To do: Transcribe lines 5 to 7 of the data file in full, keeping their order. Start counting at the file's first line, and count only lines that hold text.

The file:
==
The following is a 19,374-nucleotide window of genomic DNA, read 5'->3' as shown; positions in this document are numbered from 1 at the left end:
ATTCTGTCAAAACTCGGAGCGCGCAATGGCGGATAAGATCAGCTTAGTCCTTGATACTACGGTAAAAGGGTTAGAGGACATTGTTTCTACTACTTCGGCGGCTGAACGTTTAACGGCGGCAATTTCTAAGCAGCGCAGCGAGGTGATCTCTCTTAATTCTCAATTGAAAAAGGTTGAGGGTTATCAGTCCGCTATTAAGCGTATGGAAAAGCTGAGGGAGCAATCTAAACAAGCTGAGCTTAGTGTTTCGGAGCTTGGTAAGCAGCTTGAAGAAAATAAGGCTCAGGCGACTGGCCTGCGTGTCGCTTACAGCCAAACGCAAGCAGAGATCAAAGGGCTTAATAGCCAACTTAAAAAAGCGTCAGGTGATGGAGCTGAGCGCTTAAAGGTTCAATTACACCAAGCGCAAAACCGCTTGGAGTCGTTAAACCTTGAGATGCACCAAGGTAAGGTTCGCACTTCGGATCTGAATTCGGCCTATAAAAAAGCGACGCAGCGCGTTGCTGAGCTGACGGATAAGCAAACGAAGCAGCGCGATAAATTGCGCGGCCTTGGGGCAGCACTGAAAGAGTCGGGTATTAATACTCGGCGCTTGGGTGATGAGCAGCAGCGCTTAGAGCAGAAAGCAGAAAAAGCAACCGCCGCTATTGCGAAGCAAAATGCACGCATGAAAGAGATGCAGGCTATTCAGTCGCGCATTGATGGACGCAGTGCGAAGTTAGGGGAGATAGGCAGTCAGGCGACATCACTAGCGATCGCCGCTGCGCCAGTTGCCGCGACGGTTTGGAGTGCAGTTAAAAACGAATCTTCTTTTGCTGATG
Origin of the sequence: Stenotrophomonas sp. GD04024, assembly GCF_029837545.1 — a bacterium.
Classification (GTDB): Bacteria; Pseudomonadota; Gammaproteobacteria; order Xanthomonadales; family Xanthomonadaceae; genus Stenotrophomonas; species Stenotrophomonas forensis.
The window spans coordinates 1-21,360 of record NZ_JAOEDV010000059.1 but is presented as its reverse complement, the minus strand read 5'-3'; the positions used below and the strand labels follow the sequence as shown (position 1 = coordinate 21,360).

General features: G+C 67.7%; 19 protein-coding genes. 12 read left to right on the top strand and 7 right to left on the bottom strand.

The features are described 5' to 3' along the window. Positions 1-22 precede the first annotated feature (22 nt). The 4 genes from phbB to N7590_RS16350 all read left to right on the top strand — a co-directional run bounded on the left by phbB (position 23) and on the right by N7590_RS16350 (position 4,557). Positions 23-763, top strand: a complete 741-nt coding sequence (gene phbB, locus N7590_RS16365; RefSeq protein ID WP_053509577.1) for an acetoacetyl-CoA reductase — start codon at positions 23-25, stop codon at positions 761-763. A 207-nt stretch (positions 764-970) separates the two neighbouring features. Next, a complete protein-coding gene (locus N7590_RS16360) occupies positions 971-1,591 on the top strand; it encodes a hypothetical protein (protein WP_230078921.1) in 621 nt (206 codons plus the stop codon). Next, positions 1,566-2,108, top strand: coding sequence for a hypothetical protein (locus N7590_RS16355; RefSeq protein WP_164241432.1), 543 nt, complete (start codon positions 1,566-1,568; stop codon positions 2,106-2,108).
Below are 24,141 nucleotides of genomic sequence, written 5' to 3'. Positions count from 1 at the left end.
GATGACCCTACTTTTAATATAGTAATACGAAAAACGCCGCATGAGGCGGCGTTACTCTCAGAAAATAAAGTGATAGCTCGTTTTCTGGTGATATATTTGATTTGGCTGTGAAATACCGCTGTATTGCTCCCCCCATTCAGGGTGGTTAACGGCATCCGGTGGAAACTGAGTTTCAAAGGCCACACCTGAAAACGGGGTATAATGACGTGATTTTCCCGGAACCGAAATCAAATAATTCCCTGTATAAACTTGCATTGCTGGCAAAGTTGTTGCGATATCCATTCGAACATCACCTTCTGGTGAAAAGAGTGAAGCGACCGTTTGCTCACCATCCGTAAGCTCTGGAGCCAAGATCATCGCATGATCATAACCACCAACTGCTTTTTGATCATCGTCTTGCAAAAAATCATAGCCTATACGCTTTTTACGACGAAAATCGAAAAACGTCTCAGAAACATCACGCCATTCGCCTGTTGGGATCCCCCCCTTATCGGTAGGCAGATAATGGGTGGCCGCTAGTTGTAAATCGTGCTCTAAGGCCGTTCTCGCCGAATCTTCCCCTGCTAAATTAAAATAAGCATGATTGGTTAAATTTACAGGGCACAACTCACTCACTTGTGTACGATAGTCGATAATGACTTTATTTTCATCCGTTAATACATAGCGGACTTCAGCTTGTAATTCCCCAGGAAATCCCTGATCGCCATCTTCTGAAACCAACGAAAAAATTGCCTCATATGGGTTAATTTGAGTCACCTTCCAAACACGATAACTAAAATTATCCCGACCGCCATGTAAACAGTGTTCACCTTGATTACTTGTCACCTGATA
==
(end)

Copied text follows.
The window spans coordinates 1-21,360 of record NZ_JAOEDV010000059.1 but is presented as its reverse complement, the minus strand read 5'-3'; the positions used below and the strand labels follow the sequence as shown (position 1 = coordinate 21,360).

General features: G+C 67.7%; 19 protein-coding genes. 12 read left to right on the top strand and 7 right to left on the bottom strand.

The features are described 5' to 3' along the window. Positions 1-22 precede the first annotated feature (22 nt). The 4 genes from phbB to N7590_RS16350 all read left to right on the top strand — a co-directional run bounded on the left by phbB (position 23) and on the right by N7590_RS16350 (position 4,557). Positions 23-763, top strand: a complete 741-nt coding sequence (gene phbB, locus N7590_RS16365; RefSeq protein ID WP_053509577.1) for an acetoacetyl-CoA reductase — start codon at positions 23-25, stop codon at positions 761-763. A 207-nt stretch (positions 764-970) separates the two neighbouring features. Next, a complete protein-coding gene (locus N7590_RS16360) occupies positions 971-1,591 on the top strand; it encodes a hypothetical protein (protein WP_230078921.1) in 621 nt (206 codons plus the stop codon). Next, positions 1,566-2,108, top strand: coding sequence for a hypothetical protein (locus N7590_RS16355; RefSeq protein WP_164241432.1), 543 nt, complete (start codon positions 1,566-1,568; stop codon positions 2,106-2,108).